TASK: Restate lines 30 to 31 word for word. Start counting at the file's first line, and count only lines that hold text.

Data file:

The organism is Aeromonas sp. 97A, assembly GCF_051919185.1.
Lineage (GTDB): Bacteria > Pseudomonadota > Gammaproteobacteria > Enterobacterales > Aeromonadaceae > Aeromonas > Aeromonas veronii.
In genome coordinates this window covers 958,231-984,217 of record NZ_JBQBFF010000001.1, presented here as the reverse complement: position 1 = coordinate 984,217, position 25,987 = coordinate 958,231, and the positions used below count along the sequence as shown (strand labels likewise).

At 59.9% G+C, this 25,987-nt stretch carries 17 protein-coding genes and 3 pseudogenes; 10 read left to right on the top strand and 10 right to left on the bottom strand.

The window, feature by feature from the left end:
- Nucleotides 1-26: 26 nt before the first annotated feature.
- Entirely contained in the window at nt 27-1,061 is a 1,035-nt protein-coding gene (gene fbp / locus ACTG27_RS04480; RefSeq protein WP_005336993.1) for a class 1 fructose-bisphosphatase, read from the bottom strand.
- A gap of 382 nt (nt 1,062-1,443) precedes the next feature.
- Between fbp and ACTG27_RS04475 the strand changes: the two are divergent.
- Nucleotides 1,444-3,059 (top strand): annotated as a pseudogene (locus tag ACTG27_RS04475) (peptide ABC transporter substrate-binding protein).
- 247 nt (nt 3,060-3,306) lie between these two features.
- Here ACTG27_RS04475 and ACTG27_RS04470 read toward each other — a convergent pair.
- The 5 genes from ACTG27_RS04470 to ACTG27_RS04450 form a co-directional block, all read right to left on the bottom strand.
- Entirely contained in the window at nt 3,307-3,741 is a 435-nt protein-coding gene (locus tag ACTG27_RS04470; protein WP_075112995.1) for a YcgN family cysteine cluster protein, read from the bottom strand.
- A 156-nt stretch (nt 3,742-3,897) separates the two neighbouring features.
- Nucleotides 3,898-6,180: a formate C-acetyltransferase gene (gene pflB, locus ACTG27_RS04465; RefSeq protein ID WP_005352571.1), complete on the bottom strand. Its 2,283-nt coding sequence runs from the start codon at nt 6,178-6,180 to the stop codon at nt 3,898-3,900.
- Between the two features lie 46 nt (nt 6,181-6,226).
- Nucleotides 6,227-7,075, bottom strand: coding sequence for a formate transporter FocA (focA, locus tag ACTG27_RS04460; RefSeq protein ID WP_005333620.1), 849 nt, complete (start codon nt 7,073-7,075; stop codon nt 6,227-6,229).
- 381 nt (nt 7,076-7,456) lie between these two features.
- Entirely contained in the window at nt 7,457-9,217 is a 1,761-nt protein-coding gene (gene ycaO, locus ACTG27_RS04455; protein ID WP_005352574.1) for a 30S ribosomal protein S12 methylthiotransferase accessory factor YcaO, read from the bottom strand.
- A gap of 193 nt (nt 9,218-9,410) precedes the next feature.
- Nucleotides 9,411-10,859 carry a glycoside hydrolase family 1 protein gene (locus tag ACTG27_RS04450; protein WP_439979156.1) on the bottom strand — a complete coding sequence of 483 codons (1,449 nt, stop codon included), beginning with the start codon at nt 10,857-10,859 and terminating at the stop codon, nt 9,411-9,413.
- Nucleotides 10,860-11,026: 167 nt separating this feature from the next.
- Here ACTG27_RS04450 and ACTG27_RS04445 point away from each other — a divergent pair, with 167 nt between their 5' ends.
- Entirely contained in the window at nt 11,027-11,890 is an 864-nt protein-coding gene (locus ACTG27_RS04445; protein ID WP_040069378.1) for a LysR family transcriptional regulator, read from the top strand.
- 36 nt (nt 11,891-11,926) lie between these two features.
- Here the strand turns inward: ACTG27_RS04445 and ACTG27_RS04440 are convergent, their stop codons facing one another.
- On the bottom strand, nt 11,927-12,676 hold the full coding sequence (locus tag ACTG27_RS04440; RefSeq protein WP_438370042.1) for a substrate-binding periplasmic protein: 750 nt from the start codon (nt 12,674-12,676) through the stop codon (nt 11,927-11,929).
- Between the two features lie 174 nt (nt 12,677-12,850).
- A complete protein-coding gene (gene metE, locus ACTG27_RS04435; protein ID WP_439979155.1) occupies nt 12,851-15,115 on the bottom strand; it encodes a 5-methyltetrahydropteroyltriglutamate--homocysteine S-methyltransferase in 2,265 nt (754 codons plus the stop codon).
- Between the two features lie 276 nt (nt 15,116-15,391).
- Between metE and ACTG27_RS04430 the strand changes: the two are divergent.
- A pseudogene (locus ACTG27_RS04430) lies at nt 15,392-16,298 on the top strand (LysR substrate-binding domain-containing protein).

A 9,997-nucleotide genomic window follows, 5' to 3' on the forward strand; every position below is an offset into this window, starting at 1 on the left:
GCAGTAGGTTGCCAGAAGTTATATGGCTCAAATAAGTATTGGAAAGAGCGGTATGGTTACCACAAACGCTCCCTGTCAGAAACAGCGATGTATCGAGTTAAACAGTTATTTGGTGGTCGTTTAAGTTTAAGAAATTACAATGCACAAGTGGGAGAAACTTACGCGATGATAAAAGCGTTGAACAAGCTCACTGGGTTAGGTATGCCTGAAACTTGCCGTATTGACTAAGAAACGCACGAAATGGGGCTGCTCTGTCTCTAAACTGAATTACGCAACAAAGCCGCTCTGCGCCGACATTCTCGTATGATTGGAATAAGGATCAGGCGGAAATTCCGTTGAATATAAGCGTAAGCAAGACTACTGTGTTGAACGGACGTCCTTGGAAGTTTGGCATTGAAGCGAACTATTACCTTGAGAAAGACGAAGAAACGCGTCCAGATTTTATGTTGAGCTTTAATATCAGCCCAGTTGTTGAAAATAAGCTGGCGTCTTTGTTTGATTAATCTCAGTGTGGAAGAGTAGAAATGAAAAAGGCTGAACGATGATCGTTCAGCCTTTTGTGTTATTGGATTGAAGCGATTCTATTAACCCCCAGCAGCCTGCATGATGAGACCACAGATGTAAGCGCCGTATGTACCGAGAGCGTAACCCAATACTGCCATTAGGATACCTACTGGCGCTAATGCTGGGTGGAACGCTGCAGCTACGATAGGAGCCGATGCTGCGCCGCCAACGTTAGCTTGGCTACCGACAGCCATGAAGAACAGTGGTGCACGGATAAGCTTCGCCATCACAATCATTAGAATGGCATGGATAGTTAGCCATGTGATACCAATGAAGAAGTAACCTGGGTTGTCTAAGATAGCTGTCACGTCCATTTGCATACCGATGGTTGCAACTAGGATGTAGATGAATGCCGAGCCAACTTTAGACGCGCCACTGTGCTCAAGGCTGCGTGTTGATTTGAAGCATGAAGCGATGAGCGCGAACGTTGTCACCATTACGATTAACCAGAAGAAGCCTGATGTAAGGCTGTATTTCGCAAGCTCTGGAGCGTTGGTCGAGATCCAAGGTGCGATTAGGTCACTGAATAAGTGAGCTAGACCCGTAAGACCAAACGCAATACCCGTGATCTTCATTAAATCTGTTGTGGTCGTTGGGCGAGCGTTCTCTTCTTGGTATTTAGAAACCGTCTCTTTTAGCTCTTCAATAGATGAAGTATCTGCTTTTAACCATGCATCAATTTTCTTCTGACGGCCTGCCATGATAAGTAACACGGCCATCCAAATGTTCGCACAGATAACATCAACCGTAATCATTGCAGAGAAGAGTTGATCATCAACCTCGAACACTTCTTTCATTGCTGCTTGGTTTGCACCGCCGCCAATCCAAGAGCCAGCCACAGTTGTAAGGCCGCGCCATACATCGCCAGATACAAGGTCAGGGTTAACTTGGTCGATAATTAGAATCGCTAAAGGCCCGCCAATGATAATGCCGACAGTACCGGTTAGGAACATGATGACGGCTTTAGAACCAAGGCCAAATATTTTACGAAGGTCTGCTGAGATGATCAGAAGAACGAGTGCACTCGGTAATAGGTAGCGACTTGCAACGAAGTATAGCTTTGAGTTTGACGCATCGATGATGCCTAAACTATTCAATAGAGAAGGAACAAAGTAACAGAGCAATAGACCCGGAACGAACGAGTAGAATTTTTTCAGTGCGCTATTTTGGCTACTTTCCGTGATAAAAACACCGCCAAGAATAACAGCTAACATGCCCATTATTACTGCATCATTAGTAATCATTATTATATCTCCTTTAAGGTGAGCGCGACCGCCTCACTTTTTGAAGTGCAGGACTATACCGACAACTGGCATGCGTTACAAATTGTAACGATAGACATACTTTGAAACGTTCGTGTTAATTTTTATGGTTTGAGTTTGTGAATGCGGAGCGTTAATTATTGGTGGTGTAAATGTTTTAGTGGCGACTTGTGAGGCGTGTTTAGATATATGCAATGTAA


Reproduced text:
- A complete protein-coding gene (gene metE, locus ACTG27_RS04435; protein ID WP_439979155.1) occupies nt 12,851-15,115 on the bottom strand; it encodes a 5-methyltetrahydropteroyltriglutamate--homocysteine S-methyltransferase in 2,265 nt (754 codons plus the stop codon).
- Between the two features lie 276 nt (nt 15,116-15,391).